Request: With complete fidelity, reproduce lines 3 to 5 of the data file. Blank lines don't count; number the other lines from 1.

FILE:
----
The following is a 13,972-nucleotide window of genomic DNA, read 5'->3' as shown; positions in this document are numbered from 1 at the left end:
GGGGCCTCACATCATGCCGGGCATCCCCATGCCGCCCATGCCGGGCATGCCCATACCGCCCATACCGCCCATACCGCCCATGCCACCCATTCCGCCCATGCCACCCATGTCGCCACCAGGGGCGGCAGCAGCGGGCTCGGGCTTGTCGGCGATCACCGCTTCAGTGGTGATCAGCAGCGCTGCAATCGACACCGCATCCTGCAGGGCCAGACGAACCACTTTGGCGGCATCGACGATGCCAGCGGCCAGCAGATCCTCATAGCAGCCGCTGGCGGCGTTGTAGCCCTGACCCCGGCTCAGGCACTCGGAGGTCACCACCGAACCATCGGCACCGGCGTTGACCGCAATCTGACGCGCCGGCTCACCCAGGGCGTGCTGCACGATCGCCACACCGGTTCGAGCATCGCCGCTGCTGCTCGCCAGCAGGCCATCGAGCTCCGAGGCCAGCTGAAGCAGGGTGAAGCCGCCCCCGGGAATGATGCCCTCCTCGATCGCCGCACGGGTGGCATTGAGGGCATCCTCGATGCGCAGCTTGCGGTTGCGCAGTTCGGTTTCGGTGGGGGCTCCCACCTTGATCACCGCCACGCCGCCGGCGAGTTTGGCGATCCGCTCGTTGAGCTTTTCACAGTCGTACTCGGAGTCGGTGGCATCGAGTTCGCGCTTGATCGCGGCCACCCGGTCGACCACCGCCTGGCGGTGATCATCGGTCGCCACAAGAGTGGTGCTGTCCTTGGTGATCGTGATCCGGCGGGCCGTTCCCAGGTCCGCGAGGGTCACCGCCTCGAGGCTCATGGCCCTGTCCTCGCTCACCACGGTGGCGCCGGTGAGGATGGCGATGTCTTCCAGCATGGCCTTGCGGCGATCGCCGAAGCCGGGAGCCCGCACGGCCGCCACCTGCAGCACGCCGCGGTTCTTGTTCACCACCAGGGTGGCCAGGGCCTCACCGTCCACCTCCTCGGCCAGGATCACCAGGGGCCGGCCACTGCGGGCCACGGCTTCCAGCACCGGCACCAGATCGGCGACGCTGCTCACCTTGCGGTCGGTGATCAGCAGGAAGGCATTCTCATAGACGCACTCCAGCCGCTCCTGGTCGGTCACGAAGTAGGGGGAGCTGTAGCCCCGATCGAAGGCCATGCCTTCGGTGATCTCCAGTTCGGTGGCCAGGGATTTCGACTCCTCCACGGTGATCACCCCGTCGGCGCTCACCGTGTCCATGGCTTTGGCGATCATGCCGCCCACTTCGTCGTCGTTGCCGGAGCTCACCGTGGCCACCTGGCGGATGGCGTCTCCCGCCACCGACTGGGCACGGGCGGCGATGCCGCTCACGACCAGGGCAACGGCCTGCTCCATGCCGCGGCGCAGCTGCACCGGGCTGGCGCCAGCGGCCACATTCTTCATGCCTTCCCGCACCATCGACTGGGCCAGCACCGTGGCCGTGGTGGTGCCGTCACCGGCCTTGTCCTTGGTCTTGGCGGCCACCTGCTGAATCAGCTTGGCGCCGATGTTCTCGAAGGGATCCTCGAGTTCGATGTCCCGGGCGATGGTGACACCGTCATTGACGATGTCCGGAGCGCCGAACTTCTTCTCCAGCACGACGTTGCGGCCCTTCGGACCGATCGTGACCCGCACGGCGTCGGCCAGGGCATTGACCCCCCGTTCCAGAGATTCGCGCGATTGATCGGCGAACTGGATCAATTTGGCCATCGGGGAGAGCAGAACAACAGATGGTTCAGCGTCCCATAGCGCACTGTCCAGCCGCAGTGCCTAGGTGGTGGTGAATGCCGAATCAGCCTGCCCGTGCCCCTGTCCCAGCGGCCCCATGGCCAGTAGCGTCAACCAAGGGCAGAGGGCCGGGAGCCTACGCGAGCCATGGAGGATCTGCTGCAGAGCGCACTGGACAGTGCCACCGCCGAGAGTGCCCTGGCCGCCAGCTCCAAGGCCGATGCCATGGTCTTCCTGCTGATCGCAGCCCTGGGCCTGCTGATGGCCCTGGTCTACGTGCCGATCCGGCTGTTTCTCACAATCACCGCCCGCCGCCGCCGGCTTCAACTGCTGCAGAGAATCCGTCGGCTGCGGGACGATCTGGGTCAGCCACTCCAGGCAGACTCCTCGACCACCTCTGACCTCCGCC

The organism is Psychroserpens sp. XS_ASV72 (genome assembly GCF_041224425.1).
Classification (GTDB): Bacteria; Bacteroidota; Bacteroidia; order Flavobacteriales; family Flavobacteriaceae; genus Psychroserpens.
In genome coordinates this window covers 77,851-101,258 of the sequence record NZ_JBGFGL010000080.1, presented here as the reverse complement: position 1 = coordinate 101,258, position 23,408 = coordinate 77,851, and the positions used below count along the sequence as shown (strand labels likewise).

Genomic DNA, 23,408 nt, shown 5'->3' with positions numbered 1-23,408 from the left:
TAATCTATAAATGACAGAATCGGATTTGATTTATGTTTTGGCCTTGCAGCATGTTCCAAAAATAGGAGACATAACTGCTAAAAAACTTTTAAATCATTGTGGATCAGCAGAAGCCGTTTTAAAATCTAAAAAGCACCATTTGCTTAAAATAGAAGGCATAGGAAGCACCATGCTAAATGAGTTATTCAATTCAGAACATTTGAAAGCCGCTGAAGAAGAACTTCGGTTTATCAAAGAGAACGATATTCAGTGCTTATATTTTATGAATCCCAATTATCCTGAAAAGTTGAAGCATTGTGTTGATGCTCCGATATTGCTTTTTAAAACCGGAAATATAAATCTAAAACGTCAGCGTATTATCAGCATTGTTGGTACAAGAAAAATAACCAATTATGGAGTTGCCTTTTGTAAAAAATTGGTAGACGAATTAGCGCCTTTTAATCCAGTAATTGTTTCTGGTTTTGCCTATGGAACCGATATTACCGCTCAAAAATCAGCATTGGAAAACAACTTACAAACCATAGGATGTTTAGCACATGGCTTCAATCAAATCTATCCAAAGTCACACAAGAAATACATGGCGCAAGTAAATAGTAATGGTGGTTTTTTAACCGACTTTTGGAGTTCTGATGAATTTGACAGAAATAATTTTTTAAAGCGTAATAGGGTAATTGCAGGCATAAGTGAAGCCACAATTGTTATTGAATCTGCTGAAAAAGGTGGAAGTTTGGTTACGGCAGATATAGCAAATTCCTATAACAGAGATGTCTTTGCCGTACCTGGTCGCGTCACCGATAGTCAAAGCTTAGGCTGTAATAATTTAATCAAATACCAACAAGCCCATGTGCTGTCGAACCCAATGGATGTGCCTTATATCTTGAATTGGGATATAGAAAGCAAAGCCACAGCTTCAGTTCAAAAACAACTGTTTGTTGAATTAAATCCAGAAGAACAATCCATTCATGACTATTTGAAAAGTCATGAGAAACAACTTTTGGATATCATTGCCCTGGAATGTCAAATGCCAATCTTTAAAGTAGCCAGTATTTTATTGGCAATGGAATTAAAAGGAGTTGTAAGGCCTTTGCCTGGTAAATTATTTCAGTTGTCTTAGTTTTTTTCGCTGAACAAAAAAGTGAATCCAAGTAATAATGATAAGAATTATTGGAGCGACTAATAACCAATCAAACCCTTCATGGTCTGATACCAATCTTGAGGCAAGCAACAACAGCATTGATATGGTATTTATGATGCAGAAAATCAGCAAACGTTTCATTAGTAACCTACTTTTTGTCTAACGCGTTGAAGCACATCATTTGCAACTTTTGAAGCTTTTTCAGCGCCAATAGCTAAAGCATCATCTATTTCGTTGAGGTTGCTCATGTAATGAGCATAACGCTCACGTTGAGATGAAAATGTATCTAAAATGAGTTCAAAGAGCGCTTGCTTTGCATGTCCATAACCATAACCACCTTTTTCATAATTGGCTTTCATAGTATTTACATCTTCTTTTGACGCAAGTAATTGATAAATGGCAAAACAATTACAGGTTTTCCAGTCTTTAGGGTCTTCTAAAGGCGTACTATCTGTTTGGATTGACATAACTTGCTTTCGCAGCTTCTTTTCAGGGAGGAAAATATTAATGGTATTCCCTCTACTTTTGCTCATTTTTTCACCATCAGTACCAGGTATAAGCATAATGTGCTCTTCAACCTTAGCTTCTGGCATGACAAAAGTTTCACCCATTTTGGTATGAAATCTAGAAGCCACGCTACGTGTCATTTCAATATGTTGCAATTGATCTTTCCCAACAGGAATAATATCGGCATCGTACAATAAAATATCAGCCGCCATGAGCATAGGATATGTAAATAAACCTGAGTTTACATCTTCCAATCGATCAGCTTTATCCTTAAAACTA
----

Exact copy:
The organism is Psychroserpens sp. XS_ASV72 (genome assembly GCF_041224425.1).
Classification (GTDB): Bacteria; Bacteroidota; Bacteroidia; order Flavobacteriales; family Flavobacteriaceae; genus Psychroserpens.
In genome coordinates this window covers 77,851-101,258 of the sequence record NZ_JBGFGL010000080.1, presented here as the reverse complement: position 1 = coordinate 101,258, position 23,408 = coordinate 77,851, and the positions used below count along the sequence as shown (strand labels likewise).